After figures are deployed but before the game begins roll three dice to select three objectives one from each of the three lists below.
- Kill, Maim, Burn! – The player that kills the most enemy fighters scores this objective at the end of the game.
- Assassinate – The player that kills their opponent’s highest valued fighter first scores this objective.
- Priority Targets – The player that kills the highest points value in enemy fighters scores this objective at the end of the game.
- Attrition – The player that has the most fighters remaining at the end of the game scores this objective.
- Hunt – Place a fighter in the middle of the board with the following stat line:
The first player to kill that fighter scores this objective. At the end of any turn the target will move towards the closest enemy (it counts all other fighters as enemies) and if possible make a melee attack against them. If multiple enemies are the same distance randomly select its target.
- Exterminate – This objective works the same as Hunt, however 7 fighters are placed in the middle of the board all with the following stat line:
The player that kills the majority of the targets scores this objective at the end of the game. The targets move and attack individually as in Hunt.
- Breakthrough – The player with the most fighters in their opponent’s deployment zone at the end of the game scores this objective.
- Take Ground – The player with the most fighters within 3” of the centre of the board at the end of the game scores this objective.
- Raid – Place an objective marker in each player’s deployment zone, the marker in your deployment zone at the start of the game can only be moved by your opponent’s fighters. The first player to move the marker from their opponent’s deployment zone to their own scores this objective. To move a marker a figure must be in base to base contact with the marker at the start of their move, they then make a normal move and the marker remains in base to base contact with them.
- Loot – Place 7 objective markers in the centre of the board. The player with the most markers in their deployment zone at the end of the game scores this objective. Markers can be moved by any fighter, using the rules described above in Raid.
- Territorial – The player with the most board edges within 3” of one of their fighters at the end of the game scores this objective.
- Patrol – Place one objective marker in each corner of the board, the first player to have one fighter within 3” of each marker at the same time scores this objective.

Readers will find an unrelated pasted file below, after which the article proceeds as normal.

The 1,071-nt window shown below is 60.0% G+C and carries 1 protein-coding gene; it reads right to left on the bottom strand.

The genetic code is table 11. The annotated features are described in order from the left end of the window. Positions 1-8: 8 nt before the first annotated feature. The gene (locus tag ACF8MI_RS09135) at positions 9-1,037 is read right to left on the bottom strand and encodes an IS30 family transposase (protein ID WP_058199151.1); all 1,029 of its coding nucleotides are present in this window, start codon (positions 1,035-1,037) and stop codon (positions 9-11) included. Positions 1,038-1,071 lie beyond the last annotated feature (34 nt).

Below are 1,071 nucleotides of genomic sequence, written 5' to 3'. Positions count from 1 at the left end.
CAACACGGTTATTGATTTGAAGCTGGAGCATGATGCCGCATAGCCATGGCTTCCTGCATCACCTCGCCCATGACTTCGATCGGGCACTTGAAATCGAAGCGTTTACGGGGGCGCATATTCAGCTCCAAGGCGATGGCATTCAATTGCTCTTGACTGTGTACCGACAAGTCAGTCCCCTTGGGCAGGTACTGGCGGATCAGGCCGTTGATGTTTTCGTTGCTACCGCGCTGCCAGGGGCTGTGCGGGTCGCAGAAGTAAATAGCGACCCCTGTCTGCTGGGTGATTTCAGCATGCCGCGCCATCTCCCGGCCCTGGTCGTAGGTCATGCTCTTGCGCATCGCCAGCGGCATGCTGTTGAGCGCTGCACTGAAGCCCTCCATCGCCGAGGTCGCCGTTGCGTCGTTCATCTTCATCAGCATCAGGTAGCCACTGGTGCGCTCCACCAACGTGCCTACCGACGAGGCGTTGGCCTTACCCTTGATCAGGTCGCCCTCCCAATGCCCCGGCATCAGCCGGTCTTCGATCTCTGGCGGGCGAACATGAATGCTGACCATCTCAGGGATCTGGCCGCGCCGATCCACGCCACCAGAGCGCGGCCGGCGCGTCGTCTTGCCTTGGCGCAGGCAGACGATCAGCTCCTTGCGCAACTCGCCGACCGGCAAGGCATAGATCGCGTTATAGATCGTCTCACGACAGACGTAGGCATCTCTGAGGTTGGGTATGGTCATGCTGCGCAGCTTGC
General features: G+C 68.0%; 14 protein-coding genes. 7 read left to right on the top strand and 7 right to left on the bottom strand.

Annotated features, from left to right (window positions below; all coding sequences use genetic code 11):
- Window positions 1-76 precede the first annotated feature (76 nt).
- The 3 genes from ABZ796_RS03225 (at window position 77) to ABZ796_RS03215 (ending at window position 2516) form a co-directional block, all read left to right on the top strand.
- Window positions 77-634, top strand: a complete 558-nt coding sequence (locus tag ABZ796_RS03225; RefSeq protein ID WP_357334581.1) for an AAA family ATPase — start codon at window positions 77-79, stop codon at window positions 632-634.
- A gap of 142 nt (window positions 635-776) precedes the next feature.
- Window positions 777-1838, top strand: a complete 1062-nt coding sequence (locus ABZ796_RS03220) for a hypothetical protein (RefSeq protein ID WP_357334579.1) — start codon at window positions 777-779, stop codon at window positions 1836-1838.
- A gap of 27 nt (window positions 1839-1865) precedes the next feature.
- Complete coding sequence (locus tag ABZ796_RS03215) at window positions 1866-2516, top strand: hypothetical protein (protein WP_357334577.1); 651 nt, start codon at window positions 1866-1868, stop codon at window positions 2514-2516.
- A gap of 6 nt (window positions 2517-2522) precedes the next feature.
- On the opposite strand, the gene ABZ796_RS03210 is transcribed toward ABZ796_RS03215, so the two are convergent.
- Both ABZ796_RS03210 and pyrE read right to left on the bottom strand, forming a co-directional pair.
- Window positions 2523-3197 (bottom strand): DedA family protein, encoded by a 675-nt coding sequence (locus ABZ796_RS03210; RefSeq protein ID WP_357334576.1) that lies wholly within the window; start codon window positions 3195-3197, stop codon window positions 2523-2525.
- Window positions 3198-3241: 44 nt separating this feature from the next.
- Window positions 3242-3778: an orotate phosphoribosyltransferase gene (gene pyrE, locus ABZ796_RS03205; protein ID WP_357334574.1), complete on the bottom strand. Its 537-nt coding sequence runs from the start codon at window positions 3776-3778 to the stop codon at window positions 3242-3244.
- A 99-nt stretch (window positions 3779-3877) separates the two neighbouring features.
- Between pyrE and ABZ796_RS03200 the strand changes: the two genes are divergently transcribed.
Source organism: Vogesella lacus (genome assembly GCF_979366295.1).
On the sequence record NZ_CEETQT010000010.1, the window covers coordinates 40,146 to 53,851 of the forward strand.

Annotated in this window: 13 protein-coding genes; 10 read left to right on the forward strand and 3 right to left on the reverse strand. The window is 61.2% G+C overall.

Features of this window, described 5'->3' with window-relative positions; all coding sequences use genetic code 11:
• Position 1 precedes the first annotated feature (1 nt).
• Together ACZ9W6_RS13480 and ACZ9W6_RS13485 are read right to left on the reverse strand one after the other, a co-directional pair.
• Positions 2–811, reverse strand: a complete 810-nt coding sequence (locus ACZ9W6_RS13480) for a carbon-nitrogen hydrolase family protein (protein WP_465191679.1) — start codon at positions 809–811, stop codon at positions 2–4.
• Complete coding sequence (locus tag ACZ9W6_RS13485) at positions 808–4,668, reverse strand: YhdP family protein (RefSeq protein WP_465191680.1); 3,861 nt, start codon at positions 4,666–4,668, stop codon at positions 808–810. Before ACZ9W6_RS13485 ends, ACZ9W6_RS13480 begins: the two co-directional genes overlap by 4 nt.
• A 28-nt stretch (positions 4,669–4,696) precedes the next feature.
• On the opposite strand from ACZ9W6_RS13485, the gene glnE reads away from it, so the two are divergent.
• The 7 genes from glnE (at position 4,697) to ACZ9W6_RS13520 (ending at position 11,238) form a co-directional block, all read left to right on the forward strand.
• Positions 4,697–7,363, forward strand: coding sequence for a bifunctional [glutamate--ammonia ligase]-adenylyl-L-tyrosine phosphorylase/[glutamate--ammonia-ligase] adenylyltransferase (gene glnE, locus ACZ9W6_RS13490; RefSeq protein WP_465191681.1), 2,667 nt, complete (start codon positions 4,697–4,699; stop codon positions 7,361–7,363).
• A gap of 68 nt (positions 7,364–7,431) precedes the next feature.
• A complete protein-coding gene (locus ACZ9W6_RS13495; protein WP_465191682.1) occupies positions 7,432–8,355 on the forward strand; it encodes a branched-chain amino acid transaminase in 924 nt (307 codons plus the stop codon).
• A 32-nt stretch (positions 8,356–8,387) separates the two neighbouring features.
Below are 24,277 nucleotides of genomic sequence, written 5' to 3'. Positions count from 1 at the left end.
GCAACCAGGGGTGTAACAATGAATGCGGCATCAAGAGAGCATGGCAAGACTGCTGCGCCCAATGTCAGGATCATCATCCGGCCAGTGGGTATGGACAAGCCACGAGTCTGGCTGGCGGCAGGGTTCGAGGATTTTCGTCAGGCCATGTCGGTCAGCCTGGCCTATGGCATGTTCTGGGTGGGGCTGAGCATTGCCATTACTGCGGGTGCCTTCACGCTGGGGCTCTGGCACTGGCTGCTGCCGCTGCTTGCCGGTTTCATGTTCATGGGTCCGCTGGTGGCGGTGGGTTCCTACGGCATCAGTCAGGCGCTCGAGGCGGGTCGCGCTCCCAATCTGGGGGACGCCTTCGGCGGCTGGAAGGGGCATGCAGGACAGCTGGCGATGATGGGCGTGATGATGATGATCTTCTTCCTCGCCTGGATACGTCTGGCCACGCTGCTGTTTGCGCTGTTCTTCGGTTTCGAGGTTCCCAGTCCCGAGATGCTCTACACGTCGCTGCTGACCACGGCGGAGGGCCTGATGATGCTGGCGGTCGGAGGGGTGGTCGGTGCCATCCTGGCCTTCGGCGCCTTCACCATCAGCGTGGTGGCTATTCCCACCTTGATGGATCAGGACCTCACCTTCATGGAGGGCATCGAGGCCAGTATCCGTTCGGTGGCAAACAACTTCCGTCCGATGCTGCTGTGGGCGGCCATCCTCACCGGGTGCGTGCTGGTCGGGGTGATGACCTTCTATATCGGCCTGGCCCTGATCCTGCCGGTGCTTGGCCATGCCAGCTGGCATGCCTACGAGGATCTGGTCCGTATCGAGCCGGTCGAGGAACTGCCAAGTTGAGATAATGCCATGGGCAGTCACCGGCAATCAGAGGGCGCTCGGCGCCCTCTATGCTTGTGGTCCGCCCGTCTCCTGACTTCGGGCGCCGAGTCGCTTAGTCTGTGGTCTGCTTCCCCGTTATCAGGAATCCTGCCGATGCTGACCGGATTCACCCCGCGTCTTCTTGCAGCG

- Vandalise – The player who is going to take the second turn in the game takes 3 objective markers and can place them anywhere in play provided each objective marker is at least 10” from each other objective marker. The player that places the markers is the defender. When an enemy figure controlled by the attacker is in base to base contact with the objective instead of making an attack during their attacks phase they can destroy the objective. If the attacker can destroy all of the objectives before the game ends they score this objective, if not then the defender scores this objective.
- Desecrate – The player who is going to take the second turn in the game takes 1 objective marker and places it anywhere in play. The player that places the marker is the defender. When an enemy figure controlled by the attacker is in base to base contact with the objective instead of making an attack they can damage the objective. If the objective is damaged 4 times it is destroyed. If the attacker can destroy the objective before the game ends they score this objective, if not then the defender scores this objective.
- Sending a Message – The opponent of the player who has the most stunned fighters at the end of the game scores this objective.
- Killing Them Softly – The player who causes their opponent’s warband to make the most morale checks during the game scores this objective.
- Special Delivery – The player who is going to take the second turn in the game takes 1 objective marker and places it anywhere in play, the marker cannot be moved for the entire game. The player that places the marker is the defender. The attacking player then places and objective marker in their deployment zone which can be moved by their fighters, and cannot be moved by defending fighters. If at any point during the game the attacking players objective marker is in base to base contact with the defending player’s objective marker then the attacking player scores this objective. If by the end of the game the markers have never touched then the defending player scores this objective.
- Seize – Players place one objective each in their own deployment zones and then a third objective is placed in the centre of the board. At the end of the game players are awarded points, 1 for each of their fighters within 3” of the objective in their own deployment zone, 2 for each of their fighters within 3” of the central objective, and 3 for each of their fighters within 3” of the objective in their opponent’s deployment zone. The player with the most points scores this objective.
In all games if a player makes their opponent’s fighters fail a morale check and end the game they score an additional objective.
The player with the most objective points scored at the end of the game wins.